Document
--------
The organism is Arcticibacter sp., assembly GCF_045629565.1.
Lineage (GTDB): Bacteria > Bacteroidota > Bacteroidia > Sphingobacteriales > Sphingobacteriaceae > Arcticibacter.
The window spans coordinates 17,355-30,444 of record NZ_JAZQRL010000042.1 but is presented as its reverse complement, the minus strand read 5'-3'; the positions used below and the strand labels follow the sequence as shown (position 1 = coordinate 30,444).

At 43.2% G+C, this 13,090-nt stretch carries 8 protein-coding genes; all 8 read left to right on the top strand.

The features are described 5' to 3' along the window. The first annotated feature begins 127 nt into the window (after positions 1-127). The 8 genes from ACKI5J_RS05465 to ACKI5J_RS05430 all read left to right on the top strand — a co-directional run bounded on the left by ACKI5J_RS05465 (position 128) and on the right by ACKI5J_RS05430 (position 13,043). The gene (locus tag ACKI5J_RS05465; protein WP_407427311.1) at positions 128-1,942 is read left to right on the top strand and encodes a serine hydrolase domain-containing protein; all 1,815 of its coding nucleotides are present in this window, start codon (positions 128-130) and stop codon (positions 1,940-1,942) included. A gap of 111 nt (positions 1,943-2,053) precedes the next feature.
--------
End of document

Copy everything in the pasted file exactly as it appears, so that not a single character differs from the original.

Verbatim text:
The organism is Arcticibacter sp., assembly GCF_045629565.1.
Lineage (GTDB): Bacteria > Bacteroidota > Bacteroidia > Sphingobacteriales > Sphingobacteriaceae > Arcticibacter.
The window spans coordinates 17,355-30,444 of record NZ_JAZQRL010000042.1 but is presented as its reverse complement, the minus strand read 5'-3'; the positions used below and the strand labels follow the sequence as shown (position 1 = coordinate 30,444).

At 43.2% G+C, this 13,090-nt stretch carries 8 protein-coding genes; all 8 read left to right on the top strand.

The features are described 5' to 3' along the window. The first annotated feature begins 127 nt into the window (after positions 1-127). The 8 genes from ACKI5J_RS05465 to ACKI5J_RS05430 all read left to right on the top strand — a co-directional run bounded on the left by ACKI5J_RS05465 (position 128) and on the right by ACKI5J_RS05430 (position 13,043). The gene (locus tag ACKI5J_RS05465; protein WP_407427311.1) at positions 128-1,942 is read left to right on the top strand and encodes a serine hydrolase domain-containing protein; all 1,815 of its coding nucleotides are present in this window, start codon (positions 128-130) and stop codon (positions 1,940-1,942) included. A gap of 111 nt (positions 1,943-2,053) precedes the next feature.